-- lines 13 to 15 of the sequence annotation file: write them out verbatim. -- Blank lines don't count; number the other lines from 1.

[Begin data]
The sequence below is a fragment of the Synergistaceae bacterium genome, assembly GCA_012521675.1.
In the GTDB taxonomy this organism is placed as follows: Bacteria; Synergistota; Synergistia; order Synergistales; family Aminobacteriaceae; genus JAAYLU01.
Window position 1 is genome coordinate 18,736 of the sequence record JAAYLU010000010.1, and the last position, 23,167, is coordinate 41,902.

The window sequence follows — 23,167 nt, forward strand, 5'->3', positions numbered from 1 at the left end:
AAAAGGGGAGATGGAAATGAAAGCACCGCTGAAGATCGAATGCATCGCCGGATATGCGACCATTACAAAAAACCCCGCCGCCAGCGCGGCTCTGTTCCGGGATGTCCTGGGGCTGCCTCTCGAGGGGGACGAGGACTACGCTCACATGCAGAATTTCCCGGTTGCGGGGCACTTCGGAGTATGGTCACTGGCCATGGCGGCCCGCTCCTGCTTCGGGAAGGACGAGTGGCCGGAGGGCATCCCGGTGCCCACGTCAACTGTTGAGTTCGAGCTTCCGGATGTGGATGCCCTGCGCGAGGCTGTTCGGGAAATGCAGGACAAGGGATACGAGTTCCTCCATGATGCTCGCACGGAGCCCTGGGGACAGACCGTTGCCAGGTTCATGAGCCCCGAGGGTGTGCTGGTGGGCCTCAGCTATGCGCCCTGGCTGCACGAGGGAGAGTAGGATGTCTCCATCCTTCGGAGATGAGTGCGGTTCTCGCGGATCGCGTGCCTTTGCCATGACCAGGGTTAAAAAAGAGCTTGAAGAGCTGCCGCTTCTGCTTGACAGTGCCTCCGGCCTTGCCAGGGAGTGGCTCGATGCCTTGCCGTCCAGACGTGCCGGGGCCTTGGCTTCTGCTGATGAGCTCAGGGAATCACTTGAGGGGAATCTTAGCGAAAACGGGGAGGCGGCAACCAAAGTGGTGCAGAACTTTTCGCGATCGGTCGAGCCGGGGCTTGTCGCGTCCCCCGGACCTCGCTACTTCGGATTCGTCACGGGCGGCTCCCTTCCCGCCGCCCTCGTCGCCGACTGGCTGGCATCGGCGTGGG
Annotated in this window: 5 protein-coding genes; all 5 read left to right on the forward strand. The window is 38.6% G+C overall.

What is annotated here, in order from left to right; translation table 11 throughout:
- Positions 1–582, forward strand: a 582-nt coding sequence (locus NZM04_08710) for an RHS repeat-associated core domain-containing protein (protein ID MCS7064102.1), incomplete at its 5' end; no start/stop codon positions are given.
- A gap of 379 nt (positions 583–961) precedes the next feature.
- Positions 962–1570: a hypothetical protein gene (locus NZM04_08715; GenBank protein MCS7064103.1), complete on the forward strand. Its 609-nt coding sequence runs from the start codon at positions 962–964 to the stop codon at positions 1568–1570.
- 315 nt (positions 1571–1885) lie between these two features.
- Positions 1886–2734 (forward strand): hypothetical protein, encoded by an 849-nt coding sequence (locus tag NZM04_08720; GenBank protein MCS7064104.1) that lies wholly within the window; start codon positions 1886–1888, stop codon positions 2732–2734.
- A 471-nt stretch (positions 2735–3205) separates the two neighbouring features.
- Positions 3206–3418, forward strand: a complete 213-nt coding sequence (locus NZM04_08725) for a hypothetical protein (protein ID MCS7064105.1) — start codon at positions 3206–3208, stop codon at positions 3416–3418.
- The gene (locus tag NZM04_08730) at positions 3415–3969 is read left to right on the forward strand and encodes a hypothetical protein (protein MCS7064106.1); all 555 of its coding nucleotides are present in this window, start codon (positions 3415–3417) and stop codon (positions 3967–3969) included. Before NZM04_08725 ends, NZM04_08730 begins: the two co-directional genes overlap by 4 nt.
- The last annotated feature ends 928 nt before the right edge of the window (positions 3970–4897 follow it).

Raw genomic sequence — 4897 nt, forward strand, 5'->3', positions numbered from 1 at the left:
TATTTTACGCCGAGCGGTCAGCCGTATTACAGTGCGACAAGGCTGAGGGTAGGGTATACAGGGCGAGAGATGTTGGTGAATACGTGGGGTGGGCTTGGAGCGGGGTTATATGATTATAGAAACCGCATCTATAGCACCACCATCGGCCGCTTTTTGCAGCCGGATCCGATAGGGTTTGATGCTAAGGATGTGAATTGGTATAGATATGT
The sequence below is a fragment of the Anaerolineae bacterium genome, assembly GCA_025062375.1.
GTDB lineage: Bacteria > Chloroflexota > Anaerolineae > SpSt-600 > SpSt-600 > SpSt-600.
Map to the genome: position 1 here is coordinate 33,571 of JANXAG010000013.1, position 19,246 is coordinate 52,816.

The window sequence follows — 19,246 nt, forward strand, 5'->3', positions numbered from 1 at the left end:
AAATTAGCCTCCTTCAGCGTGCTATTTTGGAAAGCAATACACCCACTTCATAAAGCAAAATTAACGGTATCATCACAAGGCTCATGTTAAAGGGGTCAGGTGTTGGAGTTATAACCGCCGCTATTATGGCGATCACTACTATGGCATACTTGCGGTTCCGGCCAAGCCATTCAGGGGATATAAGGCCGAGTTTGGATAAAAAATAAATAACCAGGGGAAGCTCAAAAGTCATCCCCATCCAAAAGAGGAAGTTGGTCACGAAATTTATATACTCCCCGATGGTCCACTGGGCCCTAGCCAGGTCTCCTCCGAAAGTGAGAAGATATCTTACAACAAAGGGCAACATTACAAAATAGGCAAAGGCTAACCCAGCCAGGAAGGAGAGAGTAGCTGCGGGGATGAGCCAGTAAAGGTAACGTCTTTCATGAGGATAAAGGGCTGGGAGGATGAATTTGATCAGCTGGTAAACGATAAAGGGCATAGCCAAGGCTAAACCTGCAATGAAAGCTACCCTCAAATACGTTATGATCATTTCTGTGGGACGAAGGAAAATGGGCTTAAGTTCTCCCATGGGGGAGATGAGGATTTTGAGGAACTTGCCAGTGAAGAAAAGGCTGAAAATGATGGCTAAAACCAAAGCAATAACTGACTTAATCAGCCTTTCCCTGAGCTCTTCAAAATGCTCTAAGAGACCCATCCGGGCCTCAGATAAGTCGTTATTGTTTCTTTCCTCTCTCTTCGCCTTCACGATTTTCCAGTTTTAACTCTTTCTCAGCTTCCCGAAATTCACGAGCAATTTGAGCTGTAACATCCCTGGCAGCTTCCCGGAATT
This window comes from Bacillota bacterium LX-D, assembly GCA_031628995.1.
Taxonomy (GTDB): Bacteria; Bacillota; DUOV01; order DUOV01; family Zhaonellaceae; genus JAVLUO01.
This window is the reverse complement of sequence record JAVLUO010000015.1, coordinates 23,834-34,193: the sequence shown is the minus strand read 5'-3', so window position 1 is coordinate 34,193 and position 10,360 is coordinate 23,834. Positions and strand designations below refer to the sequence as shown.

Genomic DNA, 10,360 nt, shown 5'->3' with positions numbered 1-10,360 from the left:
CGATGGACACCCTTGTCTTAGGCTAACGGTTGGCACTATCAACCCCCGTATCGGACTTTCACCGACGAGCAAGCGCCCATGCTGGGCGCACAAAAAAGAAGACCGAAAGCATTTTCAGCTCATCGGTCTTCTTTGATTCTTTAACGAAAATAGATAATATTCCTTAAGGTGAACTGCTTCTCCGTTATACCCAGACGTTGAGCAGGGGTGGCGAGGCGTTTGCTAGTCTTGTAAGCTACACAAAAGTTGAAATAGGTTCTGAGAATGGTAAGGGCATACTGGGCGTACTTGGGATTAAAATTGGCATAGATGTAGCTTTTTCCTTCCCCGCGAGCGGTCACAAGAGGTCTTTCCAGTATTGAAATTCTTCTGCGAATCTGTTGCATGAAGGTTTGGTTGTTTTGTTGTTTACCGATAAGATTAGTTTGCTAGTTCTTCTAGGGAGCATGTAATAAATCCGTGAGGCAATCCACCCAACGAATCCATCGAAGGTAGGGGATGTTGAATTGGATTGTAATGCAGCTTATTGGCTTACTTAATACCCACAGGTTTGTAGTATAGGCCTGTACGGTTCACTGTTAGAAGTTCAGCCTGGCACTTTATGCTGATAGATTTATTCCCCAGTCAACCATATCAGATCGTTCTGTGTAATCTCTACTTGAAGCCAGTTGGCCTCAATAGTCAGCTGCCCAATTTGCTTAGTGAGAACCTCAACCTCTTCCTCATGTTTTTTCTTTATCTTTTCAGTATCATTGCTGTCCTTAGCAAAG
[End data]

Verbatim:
- A 471-nt stretch (positions 2735–3205) separates the two neighbouring features.
- Positions 3206–3418, forward strand: a complete 213-nt coding sequence (locus NZM04_08725) for a hypothetical protein (protein ID MCS7064105.1) — start codon at positions 3206–3208, stop codon at positions 3416–3418.
- The gene (locus tag NZM04_08730) at positions 3415–3969 is read left to right on the forward strand and encodes a hypothetical protein (protein MCS7064106.1); all 555 of its coding nucleotides are present in this window, start codon (positions 3415–3417) and stop codon (positions 3967–3969) included. Before NZM04_08725 ends, NZM04_08730 begins: the two co-directional genes overlap by 4 nt.